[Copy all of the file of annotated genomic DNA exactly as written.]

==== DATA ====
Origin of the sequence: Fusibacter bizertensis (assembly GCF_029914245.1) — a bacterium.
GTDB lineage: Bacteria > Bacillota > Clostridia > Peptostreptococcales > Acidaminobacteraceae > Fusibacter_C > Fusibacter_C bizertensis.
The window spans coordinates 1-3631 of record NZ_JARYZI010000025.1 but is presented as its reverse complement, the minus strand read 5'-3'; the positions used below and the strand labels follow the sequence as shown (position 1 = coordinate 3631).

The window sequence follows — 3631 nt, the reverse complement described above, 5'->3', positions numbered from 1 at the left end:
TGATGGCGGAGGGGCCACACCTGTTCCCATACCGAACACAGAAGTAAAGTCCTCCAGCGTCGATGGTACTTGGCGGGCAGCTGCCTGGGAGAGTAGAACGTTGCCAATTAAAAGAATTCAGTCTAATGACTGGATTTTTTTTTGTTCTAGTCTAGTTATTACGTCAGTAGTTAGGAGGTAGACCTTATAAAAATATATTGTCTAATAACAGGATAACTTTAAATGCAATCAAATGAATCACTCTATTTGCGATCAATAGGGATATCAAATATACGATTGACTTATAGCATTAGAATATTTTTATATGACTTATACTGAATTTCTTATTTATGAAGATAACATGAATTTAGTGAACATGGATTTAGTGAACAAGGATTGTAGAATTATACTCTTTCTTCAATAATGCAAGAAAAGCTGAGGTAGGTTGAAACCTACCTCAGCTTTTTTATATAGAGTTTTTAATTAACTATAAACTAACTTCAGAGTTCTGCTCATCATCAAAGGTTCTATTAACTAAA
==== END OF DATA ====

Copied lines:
Origin of the sequence: Fusibacter bizertensis (assembly GCF_029914245.1) — a bacterium.
GTDB lineage: Bacteria > Bacillota > Clostridia > Peptostreptococcales > Acidaminobacteraceae > Fusibacter_C > Fusibacter_C bizertensis.
The window spans coordinates 1-3631 of record NZ_JARYZI010000025.1 but is presented as its reverse complement, the minus strand read 5'-3'; the positions used below and the strand labels follow the sequence as shown (position 1 = coordinate 3631).

The window sequence follows — 3631 nt, the reverse complement described above, 5'->3', positions numbered from 1 at the left end:
TGATGGCGGAGGGGCCACACCTGTTCCCATACCGAACACAGAAGTAAAGTCCTCCAGCGTCGATGGTACTTGGCGGGCAGCTGCCTGGGAGAGTAGAACGTTGCCAATTAAAAGAATTCAGTCTAATGACTGGATTTTTTTTTGTTCTAGTCTAGTTATTACGTCAGTAGTTAGGAGGTAGACCTTATAAAAATATATTGTCTAATAACAGGATAACTTTAAATGCAATCAAATGAATCACTCTATTTGCGATCAATAGGGATATCAAATATACGATTGACTTATAGCATTAGAATATTTTTATATGACTTATACTGAATTTCTTATTTATGAAGATAACATGAATTTAGTGAACATGGATTTAGTGAACAAGGATTGTAGAATTATACTCTTTCTTCAATAATGCAAGAAAAGCTGAGGTAGGTTGAAACCTACCTCAGCTTTTTTATATAGAGTTTTTAATTAACTATAAACTAACTTCAGAGTTCTGCTCATCATCAAAGGTTCTATTAACTAAA